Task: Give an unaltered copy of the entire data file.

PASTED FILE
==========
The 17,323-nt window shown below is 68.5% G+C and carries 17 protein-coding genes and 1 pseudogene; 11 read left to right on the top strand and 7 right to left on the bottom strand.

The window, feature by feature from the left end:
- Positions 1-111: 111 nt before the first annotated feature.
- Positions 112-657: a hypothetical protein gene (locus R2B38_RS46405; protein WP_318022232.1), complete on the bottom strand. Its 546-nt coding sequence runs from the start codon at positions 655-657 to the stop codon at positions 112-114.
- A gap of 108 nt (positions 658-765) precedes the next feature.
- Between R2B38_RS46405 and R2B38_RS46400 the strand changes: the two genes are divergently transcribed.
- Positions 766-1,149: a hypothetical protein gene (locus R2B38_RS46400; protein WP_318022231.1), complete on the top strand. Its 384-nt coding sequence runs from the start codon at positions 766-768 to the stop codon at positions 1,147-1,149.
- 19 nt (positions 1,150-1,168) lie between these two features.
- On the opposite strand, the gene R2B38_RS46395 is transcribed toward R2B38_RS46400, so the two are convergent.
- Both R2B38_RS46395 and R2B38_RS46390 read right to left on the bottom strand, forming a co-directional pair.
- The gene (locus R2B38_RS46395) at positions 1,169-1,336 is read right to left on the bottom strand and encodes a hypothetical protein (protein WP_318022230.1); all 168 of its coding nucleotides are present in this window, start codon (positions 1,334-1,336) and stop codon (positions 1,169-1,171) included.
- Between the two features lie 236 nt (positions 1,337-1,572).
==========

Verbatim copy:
The 17,323-nt window shown below is 68.5% G+C and carries 17 protein-coding genes and 1 pseudogene; 11 read left to right on the top strand and 7 right to left on the bottom strand.

The window, feature by feature from the left end:
- Positions 1-111: 111 nt before the first annotated feature.
- Positions 112-657: a hypothetical protein gene (locus R2B38_RS46405; protein WP_318022232.1), complete on the bottom strand. Its 546-nt coding sequence runs from the start codon at positions 655-657 to the stop codon at positions 112-114.
- A gap of 108 nt (positions 658-765) precedes the next feature.
- Between R2B38_RS46405 and R2B38_RS46400 the strand changes: the two genes are divergently transcribed.
- Positions 766-1,149: a hypothetical protein gene (locus R2B38_RS46400; protein WP_318022231.1), complete on the top strand. Its 384-nt coding sequence runs from the start codon at positions 766-768 to the stop codon at positions 1,147-1,149.
- 19 nt (positions 1,150-1,168) lie between these two features.
- On the opposite strand, the gene R2B38_RS46395 is transcribed toward R2B38_RS46400, so the two are convergent.
- Both R2B38_RS46395 and R2B38_RS46390 read right to left on the bottom strand, forming a co-directional pair.
- The gene (locus R2B38_RS46395) at positions 1,169-1,336 is read right to left on the bottom strand and encodes a hypothetical protein (protein WP_318022230.1); all 168 of its coding nucleotides are present in this window, start codon (positions 1,334-1,336) and stop codon (positions 1,169-1,171) included.
- Between the two features lie 236 nt (positions 1,337-1,572).